On May 20, 2021, a coalition of more than 1,400 nonprofits, brands, government agencies, and influential leaders came together to shift our mental health culture from awareness to action on the first Mental Health Action Day.
That world-wide day of action kicked off an ongoing collaboration among partners from all sectors focused on encouraging people to take actions to improve mental health. That coalition is now known as the Mental Health Action Network.
Use the messaging guidance and GIFs below on your digital and social media channels to continue to shift your community to take action and support each other. Don't forget to use and promote the hashtag #MentalHealthAction.
Mental health can be a tough topic to talk about. Here are some basic guidelines to make sure you encourage and empower your audience to take action.
Encourage and empower your community to take #MentalHealthAction in whatever way feels right for them. That can mean taking time to connect with themselves, connecting with a friend or family member, practicing yoga, meditation or other self-calming activities, finding a support group or therapist. Or it can mean taking an action to support systemic change that improves mental health access and equity. There are many ways to encourage people to take mental health action and improve overall well-being.
Highlight free and easily accessible resources. Remember that therapy, telehealth options and support groups are not easily accessible for everyone. Highlight actions that are free and open to all including setting aside time for self-calming activities, taking an action to expand equity and access to mental health services, or direct them to a Mental Health Action Network partner that provides free resources.
Encourage people to share their stories. End the stigma and support the demystification of mental health action-taking by encouraging your audience to share their experience and what works for them through social media, text messages, and other communications that reach their community.
Find local or community-specific and culturally competent partners to amplify. Partner with mental health organizations that can support your community with the most targeted and appropriate resources.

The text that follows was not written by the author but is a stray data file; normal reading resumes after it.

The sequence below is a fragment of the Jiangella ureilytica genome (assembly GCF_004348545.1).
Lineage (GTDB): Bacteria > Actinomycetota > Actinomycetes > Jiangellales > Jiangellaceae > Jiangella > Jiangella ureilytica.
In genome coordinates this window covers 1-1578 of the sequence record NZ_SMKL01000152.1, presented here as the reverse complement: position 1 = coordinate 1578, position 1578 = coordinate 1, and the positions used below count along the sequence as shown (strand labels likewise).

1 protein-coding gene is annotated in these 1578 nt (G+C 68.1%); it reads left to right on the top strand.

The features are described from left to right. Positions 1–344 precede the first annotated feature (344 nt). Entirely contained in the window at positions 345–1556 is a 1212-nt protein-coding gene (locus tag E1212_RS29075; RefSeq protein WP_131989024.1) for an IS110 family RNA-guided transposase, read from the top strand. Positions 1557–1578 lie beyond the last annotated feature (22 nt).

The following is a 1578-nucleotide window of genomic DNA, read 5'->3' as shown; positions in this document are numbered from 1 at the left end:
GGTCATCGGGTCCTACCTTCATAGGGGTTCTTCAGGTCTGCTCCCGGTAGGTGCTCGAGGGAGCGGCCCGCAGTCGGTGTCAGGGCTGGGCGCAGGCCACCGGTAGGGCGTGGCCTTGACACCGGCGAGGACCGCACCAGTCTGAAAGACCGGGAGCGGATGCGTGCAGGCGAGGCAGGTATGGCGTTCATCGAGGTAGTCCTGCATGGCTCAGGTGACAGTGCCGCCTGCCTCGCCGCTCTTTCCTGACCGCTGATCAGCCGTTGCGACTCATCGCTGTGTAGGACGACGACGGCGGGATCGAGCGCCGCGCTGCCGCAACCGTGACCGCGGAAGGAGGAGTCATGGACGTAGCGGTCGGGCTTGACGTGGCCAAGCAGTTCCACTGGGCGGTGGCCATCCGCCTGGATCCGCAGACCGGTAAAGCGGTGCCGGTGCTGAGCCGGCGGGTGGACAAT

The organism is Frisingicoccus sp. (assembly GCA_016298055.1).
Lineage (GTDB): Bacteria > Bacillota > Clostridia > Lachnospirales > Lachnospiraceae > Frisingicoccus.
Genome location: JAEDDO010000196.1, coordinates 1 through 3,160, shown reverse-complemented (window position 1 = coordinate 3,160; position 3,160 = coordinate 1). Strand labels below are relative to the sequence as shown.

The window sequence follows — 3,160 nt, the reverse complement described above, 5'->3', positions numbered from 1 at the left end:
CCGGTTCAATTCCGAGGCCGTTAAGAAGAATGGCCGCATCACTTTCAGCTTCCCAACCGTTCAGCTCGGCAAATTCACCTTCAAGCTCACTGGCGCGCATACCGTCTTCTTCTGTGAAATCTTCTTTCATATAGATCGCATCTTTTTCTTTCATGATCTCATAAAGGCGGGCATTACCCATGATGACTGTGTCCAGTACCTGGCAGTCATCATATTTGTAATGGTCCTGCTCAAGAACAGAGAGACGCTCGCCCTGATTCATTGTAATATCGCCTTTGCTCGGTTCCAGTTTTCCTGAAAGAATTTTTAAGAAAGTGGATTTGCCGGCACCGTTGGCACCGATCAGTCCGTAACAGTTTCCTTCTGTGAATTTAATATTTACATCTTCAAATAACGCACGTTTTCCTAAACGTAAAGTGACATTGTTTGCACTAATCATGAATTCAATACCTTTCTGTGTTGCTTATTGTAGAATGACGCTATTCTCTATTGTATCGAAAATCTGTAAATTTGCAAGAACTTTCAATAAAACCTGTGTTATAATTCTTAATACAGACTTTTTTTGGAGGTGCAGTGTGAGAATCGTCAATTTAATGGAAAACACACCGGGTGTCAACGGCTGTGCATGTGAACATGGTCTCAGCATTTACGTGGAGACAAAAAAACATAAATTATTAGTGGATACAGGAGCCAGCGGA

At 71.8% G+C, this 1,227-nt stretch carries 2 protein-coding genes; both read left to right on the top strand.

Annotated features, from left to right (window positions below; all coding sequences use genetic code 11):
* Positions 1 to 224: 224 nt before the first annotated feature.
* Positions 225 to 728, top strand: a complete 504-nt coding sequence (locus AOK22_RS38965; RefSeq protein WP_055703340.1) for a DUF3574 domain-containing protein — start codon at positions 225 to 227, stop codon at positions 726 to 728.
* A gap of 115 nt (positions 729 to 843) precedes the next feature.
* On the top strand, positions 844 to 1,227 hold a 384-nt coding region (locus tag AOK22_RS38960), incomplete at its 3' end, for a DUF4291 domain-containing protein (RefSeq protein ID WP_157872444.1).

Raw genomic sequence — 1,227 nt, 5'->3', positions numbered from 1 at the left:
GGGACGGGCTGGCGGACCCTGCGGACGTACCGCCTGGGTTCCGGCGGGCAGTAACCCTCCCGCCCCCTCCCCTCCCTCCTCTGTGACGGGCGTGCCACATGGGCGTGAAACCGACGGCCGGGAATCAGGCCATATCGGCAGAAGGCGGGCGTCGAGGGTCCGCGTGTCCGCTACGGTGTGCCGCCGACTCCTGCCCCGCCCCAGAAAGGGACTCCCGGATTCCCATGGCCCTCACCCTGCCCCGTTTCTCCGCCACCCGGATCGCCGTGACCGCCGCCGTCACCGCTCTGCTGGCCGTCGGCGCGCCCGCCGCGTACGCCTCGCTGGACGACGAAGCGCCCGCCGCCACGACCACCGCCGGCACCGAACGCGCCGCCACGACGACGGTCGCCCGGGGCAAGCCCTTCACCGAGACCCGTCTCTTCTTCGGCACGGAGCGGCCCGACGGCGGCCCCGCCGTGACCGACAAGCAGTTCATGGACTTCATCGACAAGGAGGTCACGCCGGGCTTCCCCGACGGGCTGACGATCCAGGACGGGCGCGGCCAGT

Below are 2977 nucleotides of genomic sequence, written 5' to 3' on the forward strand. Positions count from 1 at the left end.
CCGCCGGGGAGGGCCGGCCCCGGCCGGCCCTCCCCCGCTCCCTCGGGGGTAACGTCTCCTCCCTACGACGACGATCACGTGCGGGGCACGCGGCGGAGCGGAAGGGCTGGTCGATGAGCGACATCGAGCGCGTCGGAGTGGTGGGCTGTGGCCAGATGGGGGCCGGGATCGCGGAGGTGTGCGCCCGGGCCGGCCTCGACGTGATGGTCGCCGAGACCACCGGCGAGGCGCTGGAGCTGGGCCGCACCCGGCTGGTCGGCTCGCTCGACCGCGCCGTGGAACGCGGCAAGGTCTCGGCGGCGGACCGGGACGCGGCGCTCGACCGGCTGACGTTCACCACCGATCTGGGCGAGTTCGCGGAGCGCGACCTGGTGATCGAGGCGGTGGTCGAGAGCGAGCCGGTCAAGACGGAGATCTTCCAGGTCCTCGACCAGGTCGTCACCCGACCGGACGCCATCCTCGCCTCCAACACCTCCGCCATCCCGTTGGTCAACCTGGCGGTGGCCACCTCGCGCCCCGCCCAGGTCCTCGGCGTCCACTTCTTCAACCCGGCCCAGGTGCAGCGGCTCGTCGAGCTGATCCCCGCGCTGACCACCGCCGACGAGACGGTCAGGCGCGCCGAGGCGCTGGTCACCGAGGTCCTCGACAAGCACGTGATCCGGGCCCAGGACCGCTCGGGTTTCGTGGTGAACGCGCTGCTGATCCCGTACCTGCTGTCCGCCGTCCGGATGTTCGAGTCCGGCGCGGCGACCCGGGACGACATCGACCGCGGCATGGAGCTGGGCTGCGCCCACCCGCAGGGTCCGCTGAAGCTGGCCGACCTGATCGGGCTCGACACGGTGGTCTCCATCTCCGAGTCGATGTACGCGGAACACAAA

Emphasize that mental health is a part of overall health. Remind people that, just as there are things they do to take care of their physical health, there are things they can do to take care of their mental health.
Encourage your community to create space to listen. Use language that promotes meeting people where they are and that allows them to share their personal experience without interruption or judgement.
Ask your audience to invite others to join them in taking action. Encourage them to share out Mental Health Action Network partner resources our resource hub: Mental Health Is Health.
Use inclusive language that promotes the importance of mental health and encourages a shared understanding of mental health.
Don’t focus only on specific mental health conditions. Focus instead on the full spectrum of mental health journeys and that everyone has mental health that they need to take care of.
Don’t ask people to do anything that is uncomfortable for them. Don’t ask your audience to share anything with friends, family, co-workers or online that they’re not comfortable sharing.
Don’t reinforce or overstate stigma. Watch out for narratives that overemphasize stigma, judgment, or mistreatment toward people with mental health challenges, which can prevent viewers from speaking up if they are struggling.
Don’t share potentially harmful details. Avoid unintentionally providing information or reinforcing misconceptions that could make someone engage in similar behaviors.
Don’t define people by their conditions and avoid words like “suffering” or “victim.” Instead emphasize people are “living with” conditions like depression and anxiety. The person may not be "suffering" all the time from a mental health condition.
Don’t lean into stereotypes. Be mindful of stereotypes when depicting mental health storylines and aim for authenticity over tropes.
Portray a range of experiences. Expand depictions of mental health to reflect the full continuum of experiences — from thriving to coping to struggling.
Diversify representation. Tell stories of diverse communities to help action-takers from all backgrounds feel seen and take action.
Spotlight effective support from friends and family members. Elevate stories of friends and family who are supportive — or eventually become supportive — to make taking action less scary.
Depict effective, realistic action-taking. Show realistic portrayals of effective therapeutic treatments to help lessen fear and misconceptions and make viewers more likely to seek help.
Highlight the power of coping skills and self-care. Minimize depictions of self-care that make it seem like an indulgence or luxury only for those who can afford it.
Represent the complex causes of mental health challenges. Portray the range of factors that contribute to mental health challenges to better equip viewers to support themselves and the people they care about.
Artist credits: Icons CC BY-SA | talent by MRFA / government by Made x Made / university by iconcheese / employer by Jasfart / collaborate by Yanick Brezet / PDF by Alfredo / newspaper by Becris / bullet list by Rflor from the Noun Project